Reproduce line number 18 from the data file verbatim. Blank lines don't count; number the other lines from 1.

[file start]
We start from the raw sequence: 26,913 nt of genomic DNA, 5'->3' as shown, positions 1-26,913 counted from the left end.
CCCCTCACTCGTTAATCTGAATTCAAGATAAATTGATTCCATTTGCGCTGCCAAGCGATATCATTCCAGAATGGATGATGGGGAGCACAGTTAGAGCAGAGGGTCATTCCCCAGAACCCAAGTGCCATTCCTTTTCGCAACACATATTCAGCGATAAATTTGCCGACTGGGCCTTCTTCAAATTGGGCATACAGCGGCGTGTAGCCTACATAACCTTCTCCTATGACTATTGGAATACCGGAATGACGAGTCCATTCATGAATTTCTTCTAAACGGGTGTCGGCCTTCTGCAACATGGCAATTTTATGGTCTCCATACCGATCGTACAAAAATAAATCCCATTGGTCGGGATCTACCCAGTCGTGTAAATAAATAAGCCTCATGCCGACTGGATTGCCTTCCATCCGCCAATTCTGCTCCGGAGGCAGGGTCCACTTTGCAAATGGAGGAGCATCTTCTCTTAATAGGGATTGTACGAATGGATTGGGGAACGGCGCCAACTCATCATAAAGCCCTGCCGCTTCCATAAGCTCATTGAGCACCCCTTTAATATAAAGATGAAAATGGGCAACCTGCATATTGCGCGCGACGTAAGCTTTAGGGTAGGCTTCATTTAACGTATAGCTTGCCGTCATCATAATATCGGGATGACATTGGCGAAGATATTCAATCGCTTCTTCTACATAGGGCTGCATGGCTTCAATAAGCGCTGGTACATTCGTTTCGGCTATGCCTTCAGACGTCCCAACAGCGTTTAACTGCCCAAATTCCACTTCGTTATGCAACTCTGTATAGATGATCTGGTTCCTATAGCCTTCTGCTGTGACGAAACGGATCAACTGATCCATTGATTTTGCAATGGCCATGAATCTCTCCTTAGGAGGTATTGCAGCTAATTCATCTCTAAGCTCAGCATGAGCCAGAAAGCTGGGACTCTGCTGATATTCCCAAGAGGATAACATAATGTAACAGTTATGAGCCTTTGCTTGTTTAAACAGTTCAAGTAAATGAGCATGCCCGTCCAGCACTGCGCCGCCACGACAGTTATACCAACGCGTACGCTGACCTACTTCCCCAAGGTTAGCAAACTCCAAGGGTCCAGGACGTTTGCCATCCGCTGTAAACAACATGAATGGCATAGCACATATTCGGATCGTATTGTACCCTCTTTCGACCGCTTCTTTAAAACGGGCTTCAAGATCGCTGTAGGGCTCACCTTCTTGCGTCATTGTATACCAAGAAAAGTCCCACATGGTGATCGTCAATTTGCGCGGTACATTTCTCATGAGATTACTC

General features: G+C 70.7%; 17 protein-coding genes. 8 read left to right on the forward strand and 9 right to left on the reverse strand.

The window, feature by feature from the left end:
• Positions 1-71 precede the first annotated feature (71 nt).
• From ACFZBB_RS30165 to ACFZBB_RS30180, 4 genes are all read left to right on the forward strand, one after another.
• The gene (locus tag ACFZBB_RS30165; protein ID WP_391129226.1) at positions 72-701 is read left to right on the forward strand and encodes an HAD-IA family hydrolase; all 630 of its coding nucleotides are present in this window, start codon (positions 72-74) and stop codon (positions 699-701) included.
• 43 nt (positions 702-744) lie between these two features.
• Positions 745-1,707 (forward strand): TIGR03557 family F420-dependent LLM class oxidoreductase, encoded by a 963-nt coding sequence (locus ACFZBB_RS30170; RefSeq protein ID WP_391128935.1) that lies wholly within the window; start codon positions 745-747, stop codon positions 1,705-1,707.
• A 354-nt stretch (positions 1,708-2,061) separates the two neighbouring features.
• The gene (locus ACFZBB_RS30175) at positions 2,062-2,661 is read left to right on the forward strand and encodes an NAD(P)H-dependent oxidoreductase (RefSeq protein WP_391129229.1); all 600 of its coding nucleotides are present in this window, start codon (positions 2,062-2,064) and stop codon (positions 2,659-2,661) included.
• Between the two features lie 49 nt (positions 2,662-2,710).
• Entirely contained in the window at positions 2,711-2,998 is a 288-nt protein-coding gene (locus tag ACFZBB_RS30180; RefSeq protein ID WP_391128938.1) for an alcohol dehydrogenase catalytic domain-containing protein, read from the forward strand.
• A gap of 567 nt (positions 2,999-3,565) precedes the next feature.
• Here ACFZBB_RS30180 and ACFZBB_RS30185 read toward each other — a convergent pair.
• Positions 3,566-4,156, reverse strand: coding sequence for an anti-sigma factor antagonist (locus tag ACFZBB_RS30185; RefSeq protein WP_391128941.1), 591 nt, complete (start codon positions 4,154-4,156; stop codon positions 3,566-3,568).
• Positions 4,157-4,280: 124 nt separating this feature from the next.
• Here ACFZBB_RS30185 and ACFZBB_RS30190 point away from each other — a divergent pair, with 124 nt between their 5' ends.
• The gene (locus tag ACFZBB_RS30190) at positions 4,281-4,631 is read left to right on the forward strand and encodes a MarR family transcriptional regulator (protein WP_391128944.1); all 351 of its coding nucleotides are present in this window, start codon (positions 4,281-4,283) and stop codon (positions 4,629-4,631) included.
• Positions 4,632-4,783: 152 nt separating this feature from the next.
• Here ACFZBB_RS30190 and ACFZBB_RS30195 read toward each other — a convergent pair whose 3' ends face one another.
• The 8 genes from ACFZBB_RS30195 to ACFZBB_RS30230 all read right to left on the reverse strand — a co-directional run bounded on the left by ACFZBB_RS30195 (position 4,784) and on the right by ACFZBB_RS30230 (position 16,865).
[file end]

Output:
• Here ACFZBB_RS30185 and ACFZBB_RS30190 point away from each other — a divergent pair, with 124 nt between their 5' ends.